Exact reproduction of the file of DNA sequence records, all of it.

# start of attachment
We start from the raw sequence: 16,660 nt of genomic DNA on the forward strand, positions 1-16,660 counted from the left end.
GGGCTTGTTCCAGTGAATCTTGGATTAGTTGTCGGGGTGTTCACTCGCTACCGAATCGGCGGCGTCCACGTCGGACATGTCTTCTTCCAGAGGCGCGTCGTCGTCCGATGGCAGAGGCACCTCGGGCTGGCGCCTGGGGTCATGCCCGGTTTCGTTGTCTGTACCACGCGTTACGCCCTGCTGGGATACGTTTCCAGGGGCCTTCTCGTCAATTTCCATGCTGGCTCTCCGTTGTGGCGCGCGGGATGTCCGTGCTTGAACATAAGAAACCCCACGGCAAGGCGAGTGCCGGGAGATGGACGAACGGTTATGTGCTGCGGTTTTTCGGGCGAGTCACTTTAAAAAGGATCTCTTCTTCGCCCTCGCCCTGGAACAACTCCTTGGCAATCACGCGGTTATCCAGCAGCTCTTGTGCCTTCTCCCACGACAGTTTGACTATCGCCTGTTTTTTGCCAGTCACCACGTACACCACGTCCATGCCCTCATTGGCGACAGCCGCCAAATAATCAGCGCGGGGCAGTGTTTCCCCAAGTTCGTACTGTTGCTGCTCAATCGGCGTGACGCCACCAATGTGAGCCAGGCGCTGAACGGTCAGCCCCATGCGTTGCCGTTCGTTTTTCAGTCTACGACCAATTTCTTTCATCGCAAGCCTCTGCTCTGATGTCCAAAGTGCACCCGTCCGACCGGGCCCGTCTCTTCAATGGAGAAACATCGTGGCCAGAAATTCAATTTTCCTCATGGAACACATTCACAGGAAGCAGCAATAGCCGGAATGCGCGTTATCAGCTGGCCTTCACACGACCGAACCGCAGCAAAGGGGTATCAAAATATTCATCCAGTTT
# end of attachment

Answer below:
We start from the raw sequence: 16,660 nt of genomic DNA on the forward strand, positions 1-16,660 counted from the left end.
GGGCTTGTTCCAGTGAATCTTGGATTAGTTGTCGGGGTGTTCACTCGCTACCGAATCGGCGGCGTCCACGTCGGACATGTCTTCTTCCAGAGGCGCGTCGTCGTCCGATGGCAGAGGCACCTCGGGCTGGCGCCTGGGGTCATGCCCGGTTTCGTTGTCTGTACCACGCGTTACGCCCTGCTGGGATACGTTTCCAGGGGCCTTCTCGTCAATTTCCATGCTGGCTCTCCGTTGTGGCGCGCGGGATGTCCGTGCTTGAACATAAGAAACCCCACGGCAAGGCGAGTGCCGGGAGATGGACGAACGGTTATGTGCTGCGGTTTTTCGGGCGAGTCACTTTAAAAAGGATCTCTTCTTCGCCCTCGCCCTGGAACAACTCCTTGGCAATCACGCGGTTATCCAGCAGCTCTTGTGCCTTCTCCCACGACAGTTTGACTATCGCCTGTTTTTTGCCAGTCACCACGTACACCACGTCCATGCCCTCATTGGCGACAGCCGCCAAATAATCAGCGCGGGGCAGTGTTTCCCCAAGTTCGTACTGTTGCTGCTCAATCGGCGTGACGCCACCAATGTGAGCCAGGCGCTGAACGGTCAGCCCCATGCGTTGCCGTTCGTTTTTCAGTCTACGACCAATTTCTTTCATCGCAAGCCTCTGCTCTGATGTCCAAAGTGCACCCGTCCGACCGGGCCCGTCTCTTCAATGGAGAAACATCGTGGCCAGAAATTCAATTTTCCTCATGGAACACATTCACAGGAAGCAGCAATAGCCGGAATGCGCGTTATCAGCTGGCCTTCACACGACCGAACCGCAGCAAAGGGGTATCAAAATATTCATCCAGTTT